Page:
for those who are in or around sane

Tuesday, December 5

November books

a few days late... but i had a lot to read!!

the thirteenth tale
by diana setterfield

a bit of mystery, a bit of ghost story and a bit of wintery england. margaret lea sets out to write the biography of ellusive writer, vida winter. her story is one of siblings, abused relationships, and a ghost. margaret, among struggling with her own ghost, gets to the bottom of the story through months spent with the dying vida. this was our book club's pick o'the month, and i'm not going to go much farther in-depth here. it was an ok book, definitely something to curl up with in front of a fireplace with a cup of cocoa!


partly cloudy patriot
by sarah vowell

sarah vowell is a regular writer for this american life and a huge civics nerd. her witty, wry, self-depricating stories are amazing champions for america, it's government and it's people. vowell is admittedly a bleeding heart, lefty liberal democrat to the bitter end. i loved her rationale for going to w. bush's inauguration (to weep for our country, and it's next four year future - ironically, standing next to people weeping for exactly the same thing, only on the opposite end of her ideology). vowell is articulate and funny. she may pick traditionally dry topics, but her enthusiasm and cleverness will show you otherwise. i highly recommend this, especially if you are a left-enthusiast who has become a bit... jaded... with our society.


fortress of solitude
by jonathan letham

this was my audiobook for the past two months. it was a hefty 18 hours long, and the reader was great. i am regretting not reading this one for myself, though. letham's style can be difficult to listen to, as he rolls around in the mud with music, racism and brooklyn in the 70's, 80's and 90's. i would have loved to savor his ruminations in written form. regardless of how i devoured it, i followed dylan ebdus as he peeks out of, and jumps into his self-imposed "fortress of solitude" from his move as a 6 year old to an all-black street in brooklyn to his mother's abandonment, to his search for self in school and finally, back to his dean street roots and best friend, mingus rude. letham's transitions from dylan's childhood to adolescence to college to adulthood are a bit choppy only b/c he changes perspectives as dylan changes his own perspectives. this is good enough where i'd like to buy the book and re-read it sometime down the line.

the ground beneath her feet
by salman rushdie

after 2.5 months, i have finally finished. “wow” you might say – “it took you a long time to read that, gonzo”. well, I am frankly disappointed in myself and my pace for this book, but only because i didn’t have adequate reading blocks. this is a work of art, not just a feel-good novel. it truly sat up and begged, rolled over, and fetched for me, in Shakespearian form.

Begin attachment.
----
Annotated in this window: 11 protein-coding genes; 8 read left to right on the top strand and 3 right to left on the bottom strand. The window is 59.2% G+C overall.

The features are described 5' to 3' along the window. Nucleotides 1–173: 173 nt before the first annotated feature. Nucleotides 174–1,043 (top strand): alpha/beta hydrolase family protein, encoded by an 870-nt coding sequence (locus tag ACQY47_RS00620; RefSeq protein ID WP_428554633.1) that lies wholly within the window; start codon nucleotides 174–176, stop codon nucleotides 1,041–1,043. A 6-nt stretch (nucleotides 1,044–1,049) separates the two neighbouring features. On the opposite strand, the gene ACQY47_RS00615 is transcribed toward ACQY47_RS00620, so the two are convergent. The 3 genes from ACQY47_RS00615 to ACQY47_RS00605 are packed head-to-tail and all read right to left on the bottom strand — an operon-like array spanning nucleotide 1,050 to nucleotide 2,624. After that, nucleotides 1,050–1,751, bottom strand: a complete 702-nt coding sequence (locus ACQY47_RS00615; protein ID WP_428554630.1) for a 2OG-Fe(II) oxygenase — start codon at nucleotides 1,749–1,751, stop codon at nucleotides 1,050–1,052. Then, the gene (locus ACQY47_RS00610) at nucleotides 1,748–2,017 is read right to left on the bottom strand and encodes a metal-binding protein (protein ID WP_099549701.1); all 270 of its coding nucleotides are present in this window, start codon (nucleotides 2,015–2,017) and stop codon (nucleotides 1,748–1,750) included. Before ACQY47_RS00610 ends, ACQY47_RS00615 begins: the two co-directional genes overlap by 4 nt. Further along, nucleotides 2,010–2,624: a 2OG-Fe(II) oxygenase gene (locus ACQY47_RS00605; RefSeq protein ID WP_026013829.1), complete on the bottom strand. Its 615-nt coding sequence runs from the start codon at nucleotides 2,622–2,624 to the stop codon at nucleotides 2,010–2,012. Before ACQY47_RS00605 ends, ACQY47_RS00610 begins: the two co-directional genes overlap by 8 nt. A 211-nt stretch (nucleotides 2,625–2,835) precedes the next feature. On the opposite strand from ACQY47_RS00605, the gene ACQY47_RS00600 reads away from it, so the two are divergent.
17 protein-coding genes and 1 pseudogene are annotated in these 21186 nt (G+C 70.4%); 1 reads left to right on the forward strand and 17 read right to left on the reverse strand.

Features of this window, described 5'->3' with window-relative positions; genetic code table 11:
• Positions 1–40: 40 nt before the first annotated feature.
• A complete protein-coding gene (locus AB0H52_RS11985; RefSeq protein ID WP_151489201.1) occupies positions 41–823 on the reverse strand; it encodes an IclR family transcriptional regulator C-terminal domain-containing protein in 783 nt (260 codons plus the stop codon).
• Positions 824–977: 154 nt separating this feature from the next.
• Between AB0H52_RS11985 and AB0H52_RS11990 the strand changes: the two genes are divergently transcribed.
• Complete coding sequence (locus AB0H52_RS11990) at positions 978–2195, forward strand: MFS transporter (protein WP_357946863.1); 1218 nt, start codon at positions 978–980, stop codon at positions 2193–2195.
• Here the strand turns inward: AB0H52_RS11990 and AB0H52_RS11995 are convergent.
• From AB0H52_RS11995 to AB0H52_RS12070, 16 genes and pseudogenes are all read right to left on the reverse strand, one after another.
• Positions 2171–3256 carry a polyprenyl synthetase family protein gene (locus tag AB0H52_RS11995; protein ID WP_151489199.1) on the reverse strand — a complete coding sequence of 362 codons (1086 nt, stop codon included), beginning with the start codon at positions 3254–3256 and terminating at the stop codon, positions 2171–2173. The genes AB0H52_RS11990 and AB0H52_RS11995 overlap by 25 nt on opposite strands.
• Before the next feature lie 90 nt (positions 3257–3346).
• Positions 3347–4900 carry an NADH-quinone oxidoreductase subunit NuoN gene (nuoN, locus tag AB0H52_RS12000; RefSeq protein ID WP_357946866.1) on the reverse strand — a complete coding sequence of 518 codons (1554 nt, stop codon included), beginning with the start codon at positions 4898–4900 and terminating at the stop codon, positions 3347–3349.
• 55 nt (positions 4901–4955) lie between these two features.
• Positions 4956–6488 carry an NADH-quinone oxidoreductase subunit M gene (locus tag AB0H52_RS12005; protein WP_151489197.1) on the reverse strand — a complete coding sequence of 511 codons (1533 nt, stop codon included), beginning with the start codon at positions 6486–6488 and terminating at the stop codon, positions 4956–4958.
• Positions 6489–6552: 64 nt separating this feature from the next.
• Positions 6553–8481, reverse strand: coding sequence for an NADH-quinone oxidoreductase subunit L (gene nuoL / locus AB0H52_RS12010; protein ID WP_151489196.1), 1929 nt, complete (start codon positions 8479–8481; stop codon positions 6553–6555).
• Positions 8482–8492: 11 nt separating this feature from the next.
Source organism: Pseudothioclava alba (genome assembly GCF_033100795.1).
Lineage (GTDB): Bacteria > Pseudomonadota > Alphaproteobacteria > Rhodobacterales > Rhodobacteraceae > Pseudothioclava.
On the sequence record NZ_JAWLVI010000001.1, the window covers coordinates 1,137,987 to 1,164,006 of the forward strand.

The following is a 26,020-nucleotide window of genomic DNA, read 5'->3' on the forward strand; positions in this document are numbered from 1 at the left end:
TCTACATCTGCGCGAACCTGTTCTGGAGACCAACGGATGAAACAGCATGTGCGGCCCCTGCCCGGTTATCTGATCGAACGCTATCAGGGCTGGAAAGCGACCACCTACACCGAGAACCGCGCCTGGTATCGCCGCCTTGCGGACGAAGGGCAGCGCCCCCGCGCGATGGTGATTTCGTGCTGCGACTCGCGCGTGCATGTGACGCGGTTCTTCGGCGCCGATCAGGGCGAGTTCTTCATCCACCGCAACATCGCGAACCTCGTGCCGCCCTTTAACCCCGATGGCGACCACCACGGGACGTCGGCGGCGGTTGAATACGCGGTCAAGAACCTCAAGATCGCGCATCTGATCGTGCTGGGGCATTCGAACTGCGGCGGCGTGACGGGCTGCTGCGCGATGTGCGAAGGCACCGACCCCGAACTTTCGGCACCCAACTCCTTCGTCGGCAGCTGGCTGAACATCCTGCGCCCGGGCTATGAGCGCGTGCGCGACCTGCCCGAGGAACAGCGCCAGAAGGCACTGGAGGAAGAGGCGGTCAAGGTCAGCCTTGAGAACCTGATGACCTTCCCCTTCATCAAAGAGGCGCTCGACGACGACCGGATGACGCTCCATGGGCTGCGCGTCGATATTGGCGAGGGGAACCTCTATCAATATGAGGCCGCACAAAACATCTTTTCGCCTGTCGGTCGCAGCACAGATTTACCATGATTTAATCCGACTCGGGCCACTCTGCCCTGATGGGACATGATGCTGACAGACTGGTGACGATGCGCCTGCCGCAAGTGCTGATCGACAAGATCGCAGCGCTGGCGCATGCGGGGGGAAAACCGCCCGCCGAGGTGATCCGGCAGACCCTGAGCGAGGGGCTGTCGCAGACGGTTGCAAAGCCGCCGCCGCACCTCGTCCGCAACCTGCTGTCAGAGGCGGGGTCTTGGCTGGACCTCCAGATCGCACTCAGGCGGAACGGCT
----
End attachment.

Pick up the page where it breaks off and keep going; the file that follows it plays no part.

ok… let me start over. this is the type of book you need to read in quiet quarters, preferably a warm corner with a blanket and a reading lamp. rushdie’s characters demand your full attention, and do not allow for interruptions. you must delve into the tumultuous love story for no less than 45 minutes at a stretch. that said, it took me a long time to get through the book.

love, lust, music, passion, selfishness, the stage, death and humanity are all themes in this beautiful piece of prose. it’s an homage to music, to love… to life. rai merchant tells us the love story of ormus cama and vina apsara. both characters are born with extraordinary musical talent and shine out from the rest of the masses. together, their harnessed talents are untouchable. rai’s perspective really gets at the heart of their story as he expounds both adoringly, and with condescension. he is jealous, generous and always biased, for he also loves the beautiful vina. the three are connected by invisible chains – chains that they wind around themselves and each other, to strangle, to caress, to remind…

rai takes us from their childhoods to ormus’ first sighting of young vina and immediate realization of love, to their long continental separations, soul-searchings and culmination of the rock band, in the heart of the world: new york city.

i could gush for hours about this one. its been a long time since i’ve read anything this satisfying. so for now, i’ll stop and keep the lingering memories fresh in my imagination.

5 Comments:

Anonymous Anonymous said...

The only book I read other than our book club read was The Historian by some person who doesn't write very well. (haha) Ok it was an interesting premise, a historian's look at Dracula, but the author could've used a good editor. There were two stories in one, the father's and the daughter's, which intersected towards the end. Good idea, good plot, decent writing, but waaay too long.

10lees

9:54 AM

 
Blogger dirty orpheus said...

Wow, I'm impressed you made it through that... I looked at the Historian a couple of times but it looks massive. Good to know I can cross that off my list of books to read...

Gonz! excellent selection of reading this month, Ground is prolly my favorite book ever and Sarah Vowell's book is excellent as well

11:07 AM

 
Blogger dr. gonzo said...

in the spirit of my favorite holiday, thanksgiving, i gorged myself on books in november. :o)

i hope to follow up with a strong list in december too:
jonathan safron foer, william faulker & jeffrey eudigenis... i should put a female in there too... ideas anyone?

11:35 AM

 
Anonymous Anonymous said...

I have 'The History of Love' by Nicole Krauss on my list of 'to reads'. It looks good.

10lees

12:06 PM

 
Anonymous Lowriter said...

Sarah Vowell totally spoke at our college last spring!

1:00 PM

 

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